Tag Archives: Christian community building

Books for lovers of community

“Let no one seek his own good, but the good of his neighbor.”

| First Corinthians 10.24, ESV

Put down your phone and pick up a book. Yes, I am a purist who still believes in turning actual pages.  I’m showing my age in this digital world.

I know that they are bulky but evangelism, outreach, hospitality, neighboring (Yes, it’s word.), community- building is even heavier lifting. If we are to love our neighbor as we love ourselves, then we must, of course, begin with ourselves.  The journey of love starts with us.  If we are to reach out, we must first reach within ourselves.

I am on a mission to build beloved community, to cultivate and inspire those who want to build this kind of fellowship and practice this far- reaching faith.  Together, we seek to inspire those who don’t just want to have community days but live in beloved community all the days of their life.  But every change comes with not only a to- do list but a reading list.  Here are a few that should help us along the way.

Douglas Avilesbernal, Welcoming Community: Diversity That Works, (Valley Forge, PA: Judson Press, 2016).

Ruth Haley Barton, Life Together in Christ: Experiencing Transformation in Community, (Downers Grove, IL: InterVarsity Press, 2014).

Christoph Friedrich Blumhardt, Everyone Belongs to Christ: Discovering the Hidden Christ, (Walden, NY: Plough Publishing House, 2015).

Dietrich Bonhoeffer, Life Together, (New York, NY: Harper & Brothers Publishers, 1954).

Henry G. Brinton, The Welcoming Congregation: Roots and Fruits of Christian Hospitality, (Louisville, KY: John Knox Press, 2012).

Jini Kilgore Cockroft, From Classism to Community: A Challenge for the Church, (Valley Forge, PA: Judson Press, 2016).

Marva J. Dawn, Truly the Community: Romans 12 and How to Be the Church, (Grand Rapids, MI: William B. Eerdmans Publishing Company, 1992).

Curtis Paul DeYoung, Coming Together: The Bible’s Message in an Age of Diversity, (Valley Forge, PA: Judson Press, 1995).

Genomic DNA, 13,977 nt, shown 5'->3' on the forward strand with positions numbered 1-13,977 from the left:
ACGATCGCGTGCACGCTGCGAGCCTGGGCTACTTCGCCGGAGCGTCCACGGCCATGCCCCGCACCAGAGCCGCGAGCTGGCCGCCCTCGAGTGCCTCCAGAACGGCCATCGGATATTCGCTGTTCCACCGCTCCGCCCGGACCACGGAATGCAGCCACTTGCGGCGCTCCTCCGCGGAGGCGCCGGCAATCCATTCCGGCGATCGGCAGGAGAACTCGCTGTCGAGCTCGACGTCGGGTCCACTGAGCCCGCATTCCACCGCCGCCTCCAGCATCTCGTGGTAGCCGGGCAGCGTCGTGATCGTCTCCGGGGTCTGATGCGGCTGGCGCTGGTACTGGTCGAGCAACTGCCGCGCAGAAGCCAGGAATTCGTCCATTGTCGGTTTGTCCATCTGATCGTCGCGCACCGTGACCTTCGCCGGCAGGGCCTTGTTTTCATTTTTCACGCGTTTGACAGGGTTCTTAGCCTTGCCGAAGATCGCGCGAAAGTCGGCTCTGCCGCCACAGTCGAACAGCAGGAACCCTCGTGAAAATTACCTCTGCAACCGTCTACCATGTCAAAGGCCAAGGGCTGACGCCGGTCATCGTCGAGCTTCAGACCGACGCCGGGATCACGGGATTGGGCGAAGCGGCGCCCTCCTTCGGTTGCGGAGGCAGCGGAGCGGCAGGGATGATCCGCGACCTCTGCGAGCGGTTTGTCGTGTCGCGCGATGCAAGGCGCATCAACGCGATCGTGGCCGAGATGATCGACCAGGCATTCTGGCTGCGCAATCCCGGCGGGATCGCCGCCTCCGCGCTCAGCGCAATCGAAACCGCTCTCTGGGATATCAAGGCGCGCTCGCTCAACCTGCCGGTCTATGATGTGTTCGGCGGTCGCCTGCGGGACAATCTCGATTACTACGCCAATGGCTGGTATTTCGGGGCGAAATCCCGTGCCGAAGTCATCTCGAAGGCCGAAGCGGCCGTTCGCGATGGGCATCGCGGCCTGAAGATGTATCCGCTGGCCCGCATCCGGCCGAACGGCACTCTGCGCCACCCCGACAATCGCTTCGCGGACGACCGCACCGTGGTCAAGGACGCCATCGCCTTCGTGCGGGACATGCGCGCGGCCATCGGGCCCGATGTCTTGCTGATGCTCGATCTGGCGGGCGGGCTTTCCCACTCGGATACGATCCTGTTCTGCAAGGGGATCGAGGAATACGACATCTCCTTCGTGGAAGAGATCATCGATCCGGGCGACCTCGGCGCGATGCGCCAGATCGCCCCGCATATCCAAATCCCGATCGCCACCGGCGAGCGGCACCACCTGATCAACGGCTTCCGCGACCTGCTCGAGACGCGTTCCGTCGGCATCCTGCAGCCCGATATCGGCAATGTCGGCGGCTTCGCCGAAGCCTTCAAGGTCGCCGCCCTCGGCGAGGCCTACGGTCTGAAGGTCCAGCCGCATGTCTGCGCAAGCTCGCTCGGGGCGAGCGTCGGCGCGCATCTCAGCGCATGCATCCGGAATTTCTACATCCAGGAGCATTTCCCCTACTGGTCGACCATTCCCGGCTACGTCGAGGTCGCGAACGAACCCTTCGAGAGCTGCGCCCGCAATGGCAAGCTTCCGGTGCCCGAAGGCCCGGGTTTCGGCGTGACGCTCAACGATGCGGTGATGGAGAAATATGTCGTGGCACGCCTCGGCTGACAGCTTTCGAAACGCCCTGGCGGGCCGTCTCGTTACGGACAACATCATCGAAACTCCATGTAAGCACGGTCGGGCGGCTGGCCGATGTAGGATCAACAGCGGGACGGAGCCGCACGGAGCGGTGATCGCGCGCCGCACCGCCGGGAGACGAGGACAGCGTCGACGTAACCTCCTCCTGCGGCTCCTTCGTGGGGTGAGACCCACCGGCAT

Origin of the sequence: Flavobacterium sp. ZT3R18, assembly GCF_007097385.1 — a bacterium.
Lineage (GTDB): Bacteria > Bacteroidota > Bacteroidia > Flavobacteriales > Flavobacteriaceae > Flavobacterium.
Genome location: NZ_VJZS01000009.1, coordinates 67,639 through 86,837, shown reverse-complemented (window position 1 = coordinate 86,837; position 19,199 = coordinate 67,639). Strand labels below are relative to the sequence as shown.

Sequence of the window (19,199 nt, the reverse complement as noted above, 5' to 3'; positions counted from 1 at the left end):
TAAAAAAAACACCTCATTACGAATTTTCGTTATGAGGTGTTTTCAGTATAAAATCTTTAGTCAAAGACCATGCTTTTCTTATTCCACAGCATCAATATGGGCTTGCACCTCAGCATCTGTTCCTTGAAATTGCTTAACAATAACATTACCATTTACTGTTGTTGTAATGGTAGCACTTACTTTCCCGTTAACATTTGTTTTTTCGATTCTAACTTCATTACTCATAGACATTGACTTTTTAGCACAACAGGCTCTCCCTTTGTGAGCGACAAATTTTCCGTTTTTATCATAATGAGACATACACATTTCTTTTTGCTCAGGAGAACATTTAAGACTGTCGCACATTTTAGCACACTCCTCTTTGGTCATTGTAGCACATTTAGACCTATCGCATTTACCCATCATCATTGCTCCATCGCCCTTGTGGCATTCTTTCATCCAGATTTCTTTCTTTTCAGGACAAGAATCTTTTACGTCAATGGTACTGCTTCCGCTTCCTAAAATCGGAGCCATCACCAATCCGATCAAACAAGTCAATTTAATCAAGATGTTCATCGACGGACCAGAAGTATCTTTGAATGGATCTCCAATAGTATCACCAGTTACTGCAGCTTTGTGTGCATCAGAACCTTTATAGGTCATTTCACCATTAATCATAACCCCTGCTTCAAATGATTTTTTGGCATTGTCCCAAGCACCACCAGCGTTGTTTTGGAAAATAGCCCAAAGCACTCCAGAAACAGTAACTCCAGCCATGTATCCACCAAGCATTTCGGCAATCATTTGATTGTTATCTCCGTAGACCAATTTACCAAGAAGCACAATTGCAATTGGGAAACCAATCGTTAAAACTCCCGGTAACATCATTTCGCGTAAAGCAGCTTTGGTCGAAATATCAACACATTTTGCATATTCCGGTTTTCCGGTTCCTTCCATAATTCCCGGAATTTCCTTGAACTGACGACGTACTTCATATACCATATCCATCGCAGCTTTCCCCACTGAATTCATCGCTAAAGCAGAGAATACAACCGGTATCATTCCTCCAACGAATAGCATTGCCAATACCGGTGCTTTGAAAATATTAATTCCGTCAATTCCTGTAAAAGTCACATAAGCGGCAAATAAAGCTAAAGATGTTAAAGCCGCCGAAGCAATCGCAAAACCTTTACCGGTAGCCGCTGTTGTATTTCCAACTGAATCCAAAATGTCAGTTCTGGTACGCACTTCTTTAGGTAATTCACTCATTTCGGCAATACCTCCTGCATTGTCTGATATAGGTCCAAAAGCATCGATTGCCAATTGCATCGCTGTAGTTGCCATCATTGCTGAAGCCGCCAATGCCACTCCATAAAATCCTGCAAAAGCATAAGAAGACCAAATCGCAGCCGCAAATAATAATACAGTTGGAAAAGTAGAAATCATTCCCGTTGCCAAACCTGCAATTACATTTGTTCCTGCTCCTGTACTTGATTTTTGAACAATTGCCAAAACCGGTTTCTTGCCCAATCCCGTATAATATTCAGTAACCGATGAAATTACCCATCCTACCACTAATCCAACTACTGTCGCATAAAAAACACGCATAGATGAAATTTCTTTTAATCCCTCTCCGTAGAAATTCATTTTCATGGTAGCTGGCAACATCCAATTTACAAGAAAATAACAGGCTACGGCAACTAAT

Mike Graves, Table Talk: Rethinking Communion and Community, (Eugene, OR: Cascade Books, 2017.

Wayne Gordon & John M. Perkins, Making Neighborhoods Whole: A Handbook for Christian Community Development, (Downers Grove, IL: InterVarsity Press, 2013).

Craig C. Hill, Servant of All: Status, Ambition, and the Way of Jesus, (Grand Rapids, Mi: William B. Eerdmans Publishing Company, 2016).

David Anderson Hooker, The Little Book of Transformative Community Conferencing, (New York, NY: Good Books, 2016).

David Janzen, The Intentional Christian Community Handbook: For Idealists, Hypocrites and Wannabe Disciples of Jesus, (Brewster, MA: Paraclete Press, 2013).

Emmanuel Katongole & Chris Rice, Reconciling All Things: A Christian Vision for Justice, Peace and Healing, (Downers Grove, IL: InterVarsity Press, 2008).

Grace Ji- Sun Kim & Jann Aldredge- Clanton, Editors, Intercultural Ministry: Hope for a Changing World, (Valley Forge, PA: Judson Press, 2017).

Martin Luther King, Jr., Where do we go from here? Chaos or Community, (Boston, MA: Beacon Press, 1968,1986).

Gary L. McIntosh & Alan McMahan, Being the Church in a Multi- Ethnic Community: why it matters and how it works, (Indianapolis, IN: Wesleyan Publishing House, 2012).

Brenda Salter McNeil, A Credible Witness: Reflections on Power, Evangelism and Race, (Downers Grove, IL: Intervarsity Press, 2008).